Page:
Many deep issues have remained impervious to scientific analysis. How does consciousness emerge from brain activity? How are coherent cognitive functions produced by the myriad impulses coursing through seemingly chaotic neural networks? What are the mechanisms that generate emotions, control thinking, mediate satori, etc.? While science remains unable to answer these questions, I believe that art can make an end run around the conceptual impasse. Art excels at rendering mysteries that surpass rational exposition. The components of the above questions are all amenable to various forms of graphic representation and their relationships can be explored by appropriate associations of images. Obviously such an approach would not answer these questions in scientific terms, but it can still communicate important relationships intuitively. Moreover, artistic approaches can communicate these issues to a wider audience than the neuroscience community. Such works could simply incorporate neural images as a reminder that brain mechanisms underlie mental events and behavior. But to attain aesthetic resonance such works should go beyond the images of neural forms and explore representations of the ways that these complex structures give rise to cognitive activity.
Artistic Representations of the Brain
Despite the brain's key role in mediating human experience, we have relatively few examples of artistic representations of brain mechanisms and functions. A possible early example is Michelangelo's “Creation of Adam” in the Sistine Chapel, which is said to employ an outline of the brain in God's cloud, as a metaphor for the neural basis of creativity (Meshberger, 1990; Lakke, 1999). Others have seen evidence of additional neuroanatomic images in the Sistine frescoes (Suk and Tamargo, 2010).
Depictions of brain mechanisms become particularly compelling when displayed in public exhibitions of walk-in renderings of neural images, accompanied by recordings of neural activity, as in the “Mindscape” project (O'Shea and Sneltvedt, 2006). The Mindscape exhibit, first presented in a Brighton church in 2004, was a multimedia artwork that had “resonance in the science of the brain.” The artist Sol Sneltvedt was inspired to represent the neural mechanisms underlying dynamic states of mind and collaborated with neuroscientist Michael O'Shea to create an immersive audiovisual installation. Large-scale projections of neural structures and multiple soundtracks of neural activity surrounded viewers with a vivid representation of brain activity. The projections fluctuated between different neural images that were synchronized with audio tracks of neural recordings. Representing both fast-scale electrical activity and slower chemical communications, the visualizations presented a rich experience of dynamic brain activity. Similarly, a current travelling exhibition called “BRAIN: The World inside Your Head” presents an elaborate multimedia exhibit designed to impress viewers with the workings of brain mechanisms that mediate mental experience (details of the exhibit and the location of its latest incarnation can be found via Google).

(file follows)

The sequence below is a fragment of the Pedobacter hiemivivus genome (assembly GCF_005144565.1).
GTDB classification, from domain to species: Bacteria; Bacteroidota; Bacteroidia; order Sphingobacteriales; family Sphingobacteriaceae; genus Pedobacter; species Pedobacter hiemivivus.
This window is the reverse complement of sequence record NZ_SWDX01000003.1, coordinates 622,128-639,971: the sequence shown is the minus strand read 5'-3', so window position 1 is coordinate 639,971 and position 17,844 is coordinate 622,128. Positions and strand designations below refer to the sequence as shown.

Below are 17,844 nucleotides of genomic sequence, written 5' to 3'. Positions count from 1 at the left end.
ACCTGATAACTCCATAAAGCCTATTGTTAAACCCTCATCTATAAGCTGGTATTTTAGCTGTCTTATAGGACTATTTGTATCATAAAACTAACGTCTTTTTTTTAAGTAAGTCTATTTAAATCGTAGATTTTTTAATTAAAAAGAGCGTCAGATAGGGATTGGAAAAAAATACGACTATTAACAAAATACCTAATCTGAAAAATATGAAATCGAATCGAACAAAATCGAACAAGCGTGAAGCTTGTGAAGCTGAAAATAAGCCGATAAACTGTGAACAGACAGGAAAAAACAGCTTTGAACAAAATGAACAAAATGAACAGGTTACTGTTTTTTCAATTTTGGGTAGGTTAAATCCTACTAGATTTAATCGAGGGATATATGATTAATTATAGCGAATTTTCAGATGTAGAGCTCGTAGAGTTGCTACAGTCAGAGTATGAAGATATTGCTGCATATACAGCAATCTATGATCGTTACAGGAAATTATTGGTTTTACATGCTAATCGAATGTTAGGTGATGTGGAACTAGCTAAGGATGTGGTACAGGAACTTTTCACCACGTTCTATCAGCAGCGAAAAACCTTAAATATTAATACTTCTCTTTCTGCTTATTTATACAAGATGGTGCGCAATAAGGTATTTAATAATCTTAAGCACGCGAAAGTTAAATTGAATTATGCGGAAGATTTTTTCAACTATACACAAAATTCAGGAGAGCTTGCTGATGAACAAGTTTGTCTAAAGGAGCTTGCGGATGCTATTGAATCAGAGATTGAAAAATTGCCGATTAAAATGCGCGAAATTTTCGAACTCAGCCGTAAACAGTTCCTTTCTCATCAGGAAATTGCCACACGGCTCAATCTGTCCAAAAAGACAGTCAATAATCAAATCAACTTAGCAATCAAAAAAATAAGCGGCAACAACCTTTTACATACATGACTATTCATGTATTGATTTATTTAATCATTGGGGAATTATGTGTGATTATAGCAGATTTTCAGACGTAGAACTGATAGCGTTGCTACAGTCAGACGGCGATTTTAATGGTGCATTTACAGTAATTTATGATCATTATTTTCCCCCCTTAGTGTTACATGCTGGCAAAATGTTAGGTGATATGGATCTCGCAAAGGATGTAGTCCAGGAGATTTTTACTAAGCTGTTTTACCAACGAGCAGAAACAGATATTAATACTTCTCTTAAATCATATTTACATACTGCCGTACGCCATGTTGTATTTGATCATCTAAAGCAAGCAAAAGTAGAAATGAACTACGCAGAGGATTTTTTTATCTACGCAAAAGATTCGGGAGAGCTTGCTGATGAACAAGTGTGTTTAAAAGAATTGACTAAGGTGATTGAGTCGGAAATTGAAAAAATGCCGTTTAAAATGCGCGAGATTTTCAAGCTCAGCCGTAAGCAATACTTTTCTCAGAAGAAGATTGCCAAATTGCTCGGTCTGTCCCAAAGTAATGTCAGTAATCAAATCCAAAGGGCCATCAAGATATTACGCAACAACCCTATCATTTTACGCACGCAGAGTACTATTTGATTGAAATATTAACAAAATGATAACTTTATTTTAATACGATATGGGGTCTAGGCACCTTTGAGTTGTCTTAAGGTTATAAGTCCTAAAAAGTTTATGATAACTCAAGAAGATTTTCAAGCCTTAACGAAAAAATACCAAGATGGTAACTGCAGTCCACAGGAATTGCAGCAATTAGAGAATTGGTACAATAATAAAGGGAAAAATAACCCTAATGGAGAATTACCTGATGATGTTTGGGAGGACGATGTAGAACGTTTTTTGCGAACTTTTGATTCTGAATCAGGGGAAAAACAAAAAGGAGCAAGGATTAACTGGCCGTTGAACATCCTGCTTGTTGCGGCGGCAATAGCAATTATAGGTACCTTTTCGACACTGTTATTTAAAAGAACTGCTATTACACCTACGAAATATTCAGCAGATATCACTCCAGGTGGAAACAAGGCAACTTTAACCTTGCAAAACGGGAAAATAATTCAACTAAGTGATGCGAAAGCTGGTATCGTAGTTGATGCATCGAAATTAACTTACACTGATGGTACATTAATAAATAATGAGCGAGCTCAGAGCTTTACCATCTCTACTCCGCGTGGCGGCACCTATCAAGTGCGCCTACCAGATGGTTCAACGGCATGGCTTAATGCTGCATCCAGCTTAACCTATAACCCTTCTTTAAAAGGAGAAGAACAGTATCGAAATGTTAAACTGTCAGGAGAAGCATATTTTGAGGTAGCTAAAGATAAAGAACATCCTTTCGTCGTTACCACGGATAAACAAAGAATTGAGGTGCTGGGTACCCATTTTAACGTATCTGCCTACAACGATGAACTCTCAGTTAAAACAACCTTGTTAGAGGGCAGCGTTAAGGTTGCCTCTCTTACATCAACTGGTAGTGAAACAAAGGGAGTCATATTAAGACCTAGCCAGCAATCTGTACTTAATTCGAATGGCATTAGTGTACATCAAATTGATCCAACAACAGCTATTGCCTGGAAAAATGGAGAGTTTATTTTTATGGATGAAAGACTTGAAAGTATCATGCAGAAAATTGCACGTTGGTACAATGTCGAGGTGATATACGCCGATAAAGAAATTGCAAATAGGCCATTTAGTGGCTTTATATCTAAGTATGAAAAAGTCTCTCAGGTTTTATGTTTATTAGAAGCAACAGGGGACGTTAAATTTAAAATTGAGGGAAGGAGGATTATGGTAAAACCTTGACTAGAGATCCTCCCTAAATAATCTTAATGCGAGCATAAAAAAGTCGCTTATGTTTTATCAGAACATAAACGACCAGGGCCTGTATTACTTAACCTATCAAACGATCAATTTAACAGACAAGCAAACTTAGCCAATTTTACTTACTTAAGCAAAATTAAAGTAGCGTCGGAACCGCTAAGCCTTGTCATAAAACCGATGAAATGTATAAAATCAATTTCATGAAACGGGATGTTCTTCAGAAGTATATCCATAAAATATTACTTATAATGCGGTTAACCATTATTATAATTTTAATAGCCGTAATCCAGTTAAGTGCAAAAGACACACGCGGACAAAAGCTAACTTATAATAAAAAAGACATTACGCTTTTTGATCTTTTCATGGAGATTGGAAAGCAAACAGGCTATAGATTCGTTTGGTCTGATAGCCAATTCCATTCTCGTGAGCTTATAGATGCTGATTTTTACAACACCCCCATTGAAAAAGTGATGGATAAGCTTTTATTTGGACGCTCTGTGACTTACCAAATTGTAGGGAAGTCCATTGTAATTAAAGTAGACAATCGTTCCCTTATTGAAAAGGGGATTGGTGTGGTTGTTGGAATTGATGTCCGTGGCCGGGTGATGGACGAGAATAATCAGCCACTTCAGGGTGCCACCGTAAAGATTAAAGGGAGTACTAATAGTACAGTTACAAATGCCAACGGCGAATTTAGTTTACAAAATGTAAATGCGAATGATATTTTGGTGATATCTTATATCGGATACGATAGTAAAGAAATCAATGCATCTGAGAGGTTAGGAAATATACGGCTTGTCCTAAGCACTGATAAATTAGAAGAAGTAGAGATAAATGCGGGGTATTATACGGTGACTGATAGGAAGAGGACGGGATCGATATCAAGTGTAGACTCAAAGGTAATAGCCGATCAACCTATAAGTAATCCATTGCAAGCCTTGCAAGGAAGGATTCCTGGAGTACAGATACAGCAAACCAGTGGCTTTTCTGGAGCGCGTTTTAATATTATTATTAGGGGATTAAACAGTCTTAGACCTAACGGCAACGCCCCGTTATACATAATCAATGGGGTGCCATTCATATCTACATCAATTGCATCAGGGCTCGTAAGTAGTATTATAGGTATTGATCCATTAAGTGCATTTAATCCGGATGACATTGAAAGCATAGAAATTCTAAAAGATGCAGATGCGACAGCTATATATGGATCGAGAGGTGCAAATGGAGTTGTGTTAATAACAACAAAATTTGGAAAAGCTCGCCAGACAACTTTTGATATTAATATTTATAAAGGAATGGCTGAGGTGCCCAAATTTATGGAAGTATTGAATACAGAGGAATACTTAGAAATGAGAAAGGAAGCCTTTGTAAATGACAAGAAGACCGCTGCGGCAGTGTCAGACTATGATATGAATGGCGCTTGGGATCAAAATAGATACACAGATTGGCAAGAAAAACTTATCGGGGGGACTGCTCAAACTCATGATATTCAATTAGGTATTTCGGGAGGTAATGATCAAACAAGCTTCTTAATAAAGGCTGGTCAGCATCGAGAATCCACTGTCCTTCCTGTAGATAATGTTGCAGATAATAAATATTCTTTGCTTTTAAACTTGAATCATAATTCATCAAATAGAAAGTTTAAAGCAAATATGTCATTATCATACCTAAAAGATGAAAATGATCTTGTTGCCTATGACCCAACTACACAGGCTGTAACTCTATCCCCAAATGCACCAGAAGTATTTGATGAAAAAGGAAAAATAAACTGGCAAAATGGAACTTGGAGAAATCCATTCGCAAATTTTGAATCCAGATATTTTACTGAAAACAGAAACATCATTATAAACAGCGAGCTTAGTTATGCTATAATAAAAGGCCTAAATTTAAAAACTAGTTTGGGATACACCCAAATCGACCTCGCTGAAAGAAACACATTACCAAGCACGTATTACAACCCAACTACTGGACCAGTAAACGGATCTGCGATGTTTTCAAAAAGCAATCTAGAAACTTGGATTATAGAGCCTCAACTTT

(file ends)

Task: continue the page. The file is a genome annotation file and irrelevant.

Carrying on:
Excellent examples of artistic exploration of mind and brain are described in the paper by Goeffrey Koetsch in this Frontiers Special Topic issue (Koetsch, 2011). He illustrates the works of eight New England artists dealing with mental processes and alluding to neural mechanisms, presented in an exhibition called MINDmatters (see http://www.laconiagallery.org/exhibit18.html).
A prolific contemporary artist whose works have been consistently inspired by the relationships between mind and brain is Todd Siler. Siler has produced innumerable striking images and installations representing the interactions between brain, mind and the world in varying levels of abstraction (see http://www.toddsilerart.com). Figure 1 illustrates two pieces from his extensive “Mind Icon” series, rendered on slabs shaped like frontal brain sections and painted with images representing mental and neural activity. His dramatic works and creative approaches are described in numerous publications (Siler, 1975, 1990, 1993), and in a comprehensive paper in this Special Topic issue (Siler, in press).
Figure 1. Two examples of Todd Siler's “Mind Icons,” rendered on frontal sections of the brain and alluding to the innumerable productions of the mind and complex structures of the brain. Left: “Connectivity” Siler, (1975). Right: “Radical Futures” Siler, (1993).